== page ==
Essex County Cricket Club (ECCC) was fined £50,0000 by the England Cricket Board’s (ECB) cricket discipline commission this week, after racist comments were made in a formal meeting. What better way to reaffirm their commitment to anti-discrimination and their zero tolerance policy towards racism in English cricket, right?
Well, this is certainly the image the ECB and its press machine are looking to propagate after the sanction was announced. I would have linked the ECB press release here, but one hasn’t been released on their website at time of writing…
However, the picture is far murkier than any clickbait headline may let on. When taking this latest development into consideration in its entirety, it betrays, at best, another ill-affordable wrong turn in the ECB’s quest for absolution. At worst, it indicates that cricket’s governing body isn’t in a position to tackle this challenge head on and make real progress.
There are many facets to this very revealing case study of the state of the ECB with regard to racism. It is important to be reminded of the gravity of the allegations: if we stay in the abstract, it is all too easy to dismiss what was said and done as inconsequential.
Firstly, they are punishing former chairperson John Faragher’s use of racist terminology. He is alleged to have used the phrase “n****r in the woodpile” at a board meeting in February 2017.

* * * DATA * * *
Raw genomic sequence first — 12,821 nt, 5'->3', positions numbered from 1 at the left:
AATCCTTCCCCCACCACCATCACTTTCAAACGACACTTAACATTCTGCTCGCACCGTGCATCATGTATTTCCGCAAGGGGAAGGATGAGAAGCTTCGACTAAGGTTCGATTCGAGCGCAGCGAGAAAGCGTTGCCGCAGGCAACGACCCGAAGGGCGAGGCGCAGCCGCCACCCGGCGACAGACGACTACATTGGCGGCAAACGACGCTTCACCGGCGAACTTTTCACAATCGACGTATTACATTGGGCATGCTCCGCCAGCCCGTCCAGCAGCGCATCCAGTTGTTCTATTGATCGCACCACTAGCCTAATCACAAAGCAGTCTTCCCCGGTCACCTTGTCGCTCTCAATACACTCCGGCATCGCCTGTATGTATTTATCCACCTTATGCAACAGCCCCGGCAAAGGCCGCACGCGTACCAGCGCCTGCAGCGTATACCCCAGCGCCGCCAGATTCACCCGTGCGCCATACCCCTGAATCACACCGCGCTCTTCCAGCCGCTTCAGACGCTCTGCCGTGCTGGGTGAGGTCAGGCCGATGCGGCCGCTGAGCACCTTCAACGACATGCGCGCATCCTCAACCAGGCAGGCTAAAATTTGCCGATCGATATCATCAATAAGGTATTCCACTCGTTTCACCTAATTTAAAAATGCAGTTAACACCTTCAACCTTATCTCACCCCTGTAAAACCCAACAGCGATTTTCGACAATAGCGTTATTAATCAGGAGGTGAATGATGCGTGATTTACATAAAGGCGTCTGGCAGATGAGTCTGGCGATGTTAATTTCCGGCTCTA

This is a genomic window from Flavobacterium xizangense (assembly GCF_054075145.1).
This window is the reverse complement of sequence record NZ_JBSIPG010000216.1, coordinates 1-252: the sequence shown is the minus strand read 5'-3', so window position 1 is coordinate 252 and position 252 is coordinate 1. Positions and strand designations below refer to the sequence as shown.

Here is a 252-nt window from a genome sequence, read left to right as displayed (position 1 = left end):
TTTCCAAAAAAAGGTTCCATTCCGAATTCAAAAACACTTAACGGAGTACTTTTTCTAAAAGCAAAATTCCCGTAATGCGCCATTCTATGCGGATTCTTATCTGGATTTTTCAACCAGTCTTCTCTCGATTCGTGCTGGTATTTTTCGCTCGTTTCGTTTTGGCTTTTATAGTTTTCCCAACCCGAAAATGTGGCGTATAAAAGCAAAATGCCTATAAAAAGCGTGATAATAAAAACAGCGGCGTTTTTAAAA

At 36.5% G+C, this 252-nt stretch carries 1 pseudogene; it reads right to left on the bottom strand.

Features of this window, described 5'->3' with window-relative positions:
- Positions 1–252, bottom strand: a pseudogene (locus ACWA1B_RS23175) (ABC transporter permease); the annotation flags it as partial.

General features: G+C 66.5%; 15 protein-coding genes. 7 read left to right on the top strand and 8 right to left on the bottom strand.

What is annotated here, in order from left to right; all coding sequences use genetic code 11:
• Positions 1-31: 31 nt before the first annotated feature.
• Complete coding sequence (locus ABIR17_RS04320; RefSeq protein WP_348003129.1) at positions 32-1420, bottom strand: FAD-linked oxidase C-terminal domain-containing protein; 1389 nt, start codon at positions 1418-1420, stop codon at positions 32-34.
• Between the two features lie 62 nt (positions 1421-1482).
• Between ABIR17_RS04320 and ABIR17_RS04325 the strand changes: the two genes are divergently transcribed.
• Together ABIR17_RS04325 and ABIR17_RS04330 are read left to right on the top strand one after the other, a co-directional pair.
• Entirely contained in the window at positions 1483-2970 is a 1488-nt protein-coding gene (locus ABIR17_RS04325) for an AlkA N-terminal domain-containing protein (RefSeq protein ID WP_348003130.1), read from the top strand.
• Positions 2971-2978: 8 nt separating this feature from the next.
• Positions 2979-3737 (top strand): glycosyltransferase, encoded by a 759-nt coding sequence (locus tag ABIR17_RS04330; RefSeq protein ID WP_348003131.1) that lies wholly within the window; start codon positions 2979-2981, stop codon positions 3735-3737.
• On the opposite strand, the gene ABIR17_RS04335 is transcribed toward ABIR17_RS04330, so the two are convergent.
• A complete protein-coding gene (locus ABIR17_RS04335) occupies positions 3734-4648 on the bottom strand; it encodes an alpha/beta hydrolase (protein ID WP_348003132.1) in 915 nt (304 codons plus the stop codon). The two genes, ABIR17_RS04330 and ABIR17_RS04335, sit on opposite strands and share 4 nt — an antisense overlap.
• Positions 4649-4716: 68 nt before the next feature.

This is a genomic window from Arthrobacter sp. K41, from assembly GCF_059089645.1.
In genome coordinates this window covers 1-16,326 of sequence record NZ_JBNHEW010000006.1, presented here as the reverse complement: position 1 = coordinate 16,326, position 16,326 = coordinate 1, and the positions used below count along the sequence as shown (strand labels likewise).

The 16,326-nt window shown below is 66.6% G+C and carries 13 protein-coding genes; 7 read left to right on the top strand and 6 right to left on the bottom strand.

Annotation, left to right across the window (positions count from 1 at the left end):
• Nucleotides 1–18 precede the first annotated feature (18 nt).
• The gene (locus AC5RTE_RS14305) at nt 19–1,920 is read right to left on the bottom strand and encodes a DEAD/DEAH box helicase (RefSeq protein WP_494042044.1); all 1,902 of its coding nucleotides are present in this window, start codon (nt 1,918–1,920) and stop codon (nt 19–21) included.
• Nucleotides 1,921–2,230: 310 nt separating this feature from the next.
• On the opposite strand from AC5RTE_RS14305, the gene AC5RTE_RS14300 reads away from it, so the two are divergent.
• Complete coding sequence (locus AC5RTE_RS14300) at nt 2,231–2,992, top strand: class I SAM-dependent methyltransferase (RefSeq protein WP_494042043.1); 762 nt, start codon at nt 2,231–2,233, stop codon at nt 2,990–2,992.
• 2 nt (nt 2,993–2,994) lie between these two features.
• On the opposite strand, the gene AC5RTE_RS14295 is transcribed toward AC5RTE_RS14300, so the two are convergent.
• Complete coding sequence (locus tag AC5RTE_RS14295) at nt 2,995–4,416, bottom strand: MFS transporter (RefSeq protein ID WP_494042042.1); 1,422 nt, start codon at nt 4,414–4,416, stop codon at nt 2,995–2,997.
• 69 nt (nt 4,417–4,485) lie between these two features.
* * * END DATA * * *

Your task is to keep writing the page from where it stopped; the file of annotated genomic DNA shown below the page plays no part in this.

Also mentioned in the report from the disciplinary hearing, all of which you can read here, is the inaction of the entire ECCC executive board to act upon the incident, which was known to all of its members as far back as January 2018.
Admission of guilt
The first thing to note is that Faragher is yet to admit making the comment. The ECCC instead “have admitted its use” in front the disciplinary hearing, presumably on his behalf.
This story, therefore, exists in some sort of strange paradoxical space that implicitly condones discrimination: ECCC have admitted to, and been reprimanded for, an incidence of racism that, according to the perpetrator, didn’t officially happen.
The lack of acknowledgement from the alleged (there’s that word again) perpetrator is of great significance. The whole point of holding guilty individuals to account is, surely, to make an example of them as a deterrent to others who may be intent on following suit.
By allowing the question of guilt to hang over this case, the ECB is missing a huge opportunity to hold those accountable for their actions, which might validate the position of those for whom this scandal is most troubling: the victims.
Unfortunately, this isn’t new for the ECB either. Michael Vaughan still denies directing racist abuse at Asian players while representing Yorkshire County Cricket Club in 2009, despite Azeem Rafiq, Adil Rashid and Rana Naved ul-Hasan all corroborating this allegation.
It may be true that both Vaughan and Faragher are being falsely accused. But, for as long as they are forced to take the heat for actions they don’t admit doing, there can be no closure. You can have sympathy for those who question the ECB’s approach to eradicating racism from the sport.
Hit them where it hurts. Or not…
The nature of the reprimand must also be considered. £50,000 seems a steep, no-nonsense sum that will deter future discrimination.